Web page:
Related: Castlevania Season 2 (TBA)

Similar: Hellsing Ultimate

Vampire Hunter D: Bloodlust

Berserk

 

Watched in: Japanese & English

Genre: Fantasy Action Horror

Length: 4 episodes

 

Positives:

  • Faithful to the games.
  • Looks and sounds great.
  • Deeper than expected.
  • Unflinchingly brutal.

Negatives:

  • Too early to gauge full quality.

(Request an anime for review here.)

In the same way that game-to-film (or vice versa) adaptations bring the worst out of art, game-to-anime conversions are mind-numbing experiences that contain none of the game’s magic. When Netflix announced a Castlevania series, I didn’t even bother adding it to my ‘might, perhaps, one day if there is no more anime, eventually’ list. The series releases and the strangest comment reaches my ears… It’s good. What unspeakable pact did the creators enter into?

While not an anime, Castlevania adopts plenty from the likes of Hellsing and Vampire Hunter D in its adaptation of the game franchise of the same name. More specifically, this uses Castlevania III as a launching point with some Symphony of the Night elements.

The first episode introduces us to the human Lisa as she enters Dracula’s castle and meets the vampire lord of Wallachia himself. Rather than throw her out – or worse, drain her – he is endeared by her desire to learn science and spread such enlightenment across mankind. She doesn’t run away like the others. He teaches her chemistry to help the villagers and marriage is not far behind. However, the Church grows suspicious of her newfound curative abilities and finds heathenistic devices in her house, such as instruments of glass too thin to be of human creation. They burn her at the stake.

Oh what a grave mistake.

Dracula’s wrath unleashes a demon horde across Wallachia. The land is now a place of death. At a small inn still untouched by the horde, Trevor Belmont is drunk and getting drunker. His family of demon slayers fell from grace since their excommunication by the Church, so there’s little to do but drink these days. Even a horde of game doesn’t interest him. A human plea will soon change this.

So, the story starts like a Castlevania game, and it does well by setting the stakes as high as Dracula’s castle and giving a flawed yet likeable protagonist. Then there’s Dracula, exuding majesty and awe-inspiring power. They didn’t tone him down. I was prepared for something like the Devil May Cry anime, where the characters, especially protagonist Dante, have none of the personality that makes them enjoyable. Instead, Castlevania added more than what was to be found in the games.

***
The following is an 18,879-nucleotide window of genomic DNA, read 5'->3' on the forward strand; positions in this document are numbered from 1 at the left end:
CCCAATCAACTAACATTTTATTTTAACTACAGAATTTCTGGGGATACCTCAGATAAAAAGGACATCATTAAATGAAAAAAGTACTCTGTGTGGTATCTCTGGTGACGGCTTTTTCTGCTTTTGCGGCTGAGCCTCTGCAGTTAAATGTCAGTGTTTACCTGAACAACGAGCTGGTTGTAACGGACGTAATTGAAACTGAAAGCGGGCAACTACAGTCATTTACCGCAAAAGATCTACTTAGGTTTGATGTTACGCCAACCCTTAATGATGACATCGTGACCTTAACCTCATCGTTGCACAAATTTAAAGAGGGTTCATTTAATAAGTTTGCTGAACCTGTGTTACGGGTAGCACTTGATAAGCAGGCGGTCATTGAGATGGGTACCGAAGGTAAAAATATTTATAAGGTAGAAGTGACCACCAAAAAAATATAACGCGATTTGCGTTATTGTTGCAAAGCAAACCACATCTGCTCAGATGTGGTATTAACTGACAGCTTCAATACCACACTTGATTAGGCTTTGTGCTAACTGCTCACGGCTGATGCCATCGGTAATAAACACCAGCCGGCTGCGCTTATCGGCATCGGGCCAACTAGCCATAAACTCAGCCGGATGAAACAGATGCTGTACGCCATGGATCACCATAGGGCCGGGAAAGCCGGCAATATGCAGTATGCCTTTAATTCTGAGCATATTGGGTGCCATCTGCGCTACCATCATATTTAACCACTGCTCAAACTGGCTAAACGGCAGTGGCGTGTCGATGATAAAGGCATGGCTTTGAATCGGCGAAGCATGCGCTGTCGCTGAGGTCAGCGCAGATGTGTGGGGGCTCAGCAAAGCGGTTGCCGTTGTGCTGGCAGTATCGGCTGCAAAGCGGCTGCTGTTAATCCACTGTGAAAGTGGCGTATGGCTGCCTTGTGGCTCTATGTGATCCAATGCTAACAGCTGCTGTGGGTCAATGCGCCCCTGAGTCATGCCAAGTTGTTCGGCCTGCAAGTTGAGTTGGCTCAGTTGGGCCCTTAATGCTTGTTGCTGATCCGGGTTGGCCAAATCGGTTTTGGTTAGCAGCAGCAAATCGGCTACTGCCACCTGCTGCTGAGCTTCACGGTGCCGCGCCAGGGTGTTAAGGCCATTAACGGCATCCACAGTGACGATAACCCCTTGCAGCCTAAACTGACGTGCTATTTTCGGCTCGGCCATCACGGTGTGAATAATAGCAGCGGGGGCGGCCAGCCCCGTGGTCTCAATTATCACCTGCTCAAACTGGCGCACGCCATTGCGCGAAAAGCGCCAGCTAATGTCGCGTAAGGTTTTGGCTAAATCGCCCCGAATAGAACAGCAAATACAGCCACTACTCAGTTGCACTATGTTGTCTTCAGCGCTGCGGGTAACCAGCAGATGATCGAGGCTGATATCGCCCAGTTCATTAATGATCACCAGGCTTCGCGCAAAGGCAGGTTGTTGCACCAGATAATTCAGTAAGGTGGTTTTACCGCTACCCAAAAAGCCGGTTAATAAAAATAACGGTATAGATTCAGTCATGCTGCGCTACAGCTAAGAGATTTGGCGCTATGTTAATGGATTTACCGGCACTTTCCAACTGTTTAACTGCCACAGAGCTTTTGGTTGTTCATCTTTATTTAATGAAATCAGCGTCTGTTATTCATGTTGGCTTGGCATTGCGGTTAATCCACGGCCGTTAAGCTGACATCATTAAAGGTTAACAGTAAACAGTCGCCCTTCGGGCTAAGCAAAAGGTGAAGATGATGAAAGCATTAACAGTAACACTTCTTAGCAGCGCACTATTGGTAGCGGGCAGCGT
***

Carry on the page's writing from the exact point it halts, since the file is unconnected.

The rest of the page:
These four episodes serve as the setup to a grander series. They establish Dracula, Trevor and his allies, and the subplot of the Church, which added the story depth to turn this from good to great. I hope to see the Church subplot throughout the series.

The action is no wet skeleton either. It’s gory and brutal, as it should be for the franchise, and the choreography has thought behind it. Duels are especially satisfying.

With all this praise, what’s the downside? Well, it’s hard to say at this point, as I am reviewing the start of a series. I have no complaints right now, but elements could become problems. For example, Trevor’s bravado will turn annoying if overused and he trash talks instead of fighting, like a bad villain monologue. The inside of Dracula’s castle may also have little story, with all interesting plot occurring outside under the Church’s influence. Who knows? It’s too early to say. Still, it looks right, sounds right, and feels right.

I can’t wait to see what comes next for Castlevania.

Art – High

The art feels like the games turned animated, dripping with gothic atmosphere. Some animation is jittery, but good overall.

Sound – High

The accents work well in English. The Japanese is good enough if you prefer that. Music complements the dark atmosphere.

Story – High

A son in the long line of once-noble Belmonts prepares to fight the Lord of Darkness, Dracula. Castlevania is a great start to adapting such a venerable franchise.

Overall Quality – High

Recommendation: Watch it. Unless you can’t stand gore, Castlevania’s four episodes give a good taste of whether you should look forward to more.

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Awards: (hover over each award to see descriptions; click award for more recipients)

Positive:

Strong Lead Characters

Negative: None

Hand Shakers – Anime Review

Japanese Title: Hand Shakers

 

Similar: Kiddy Grade

Get Backers

Big Order

 

Watched in: Japanese & English

Genre: Supernatural Action

Length: 12 episodes, 1 OVA

 

Positives:

  • None that I can imagine.

Negatives:

  • The CG. That awful, awful
  • Camera won’t keep still.
  • Meaningless action.
  • Predictable in every way.
  • The music loops.
  • The whole handholding gimmick.
  • Amounts to nothing.

(Request an anime for review here.)

Jesus. Christ. Welcome to CG hell.

Hand Shakers doesn’t even try to ease you into its septic tank; it shoves you in with the opening scene, where a kid ties a girl in bondage with the worst CG chains as he demands more power of her (by stomping on her crotch), unleashing more hideous chains across the duel arena. Maybe if they spent less time on the boob physics and more on the animation, it wouldn’t haunt the audience for life. One scene, that’s all it takes to know you are in for some grade-A slop.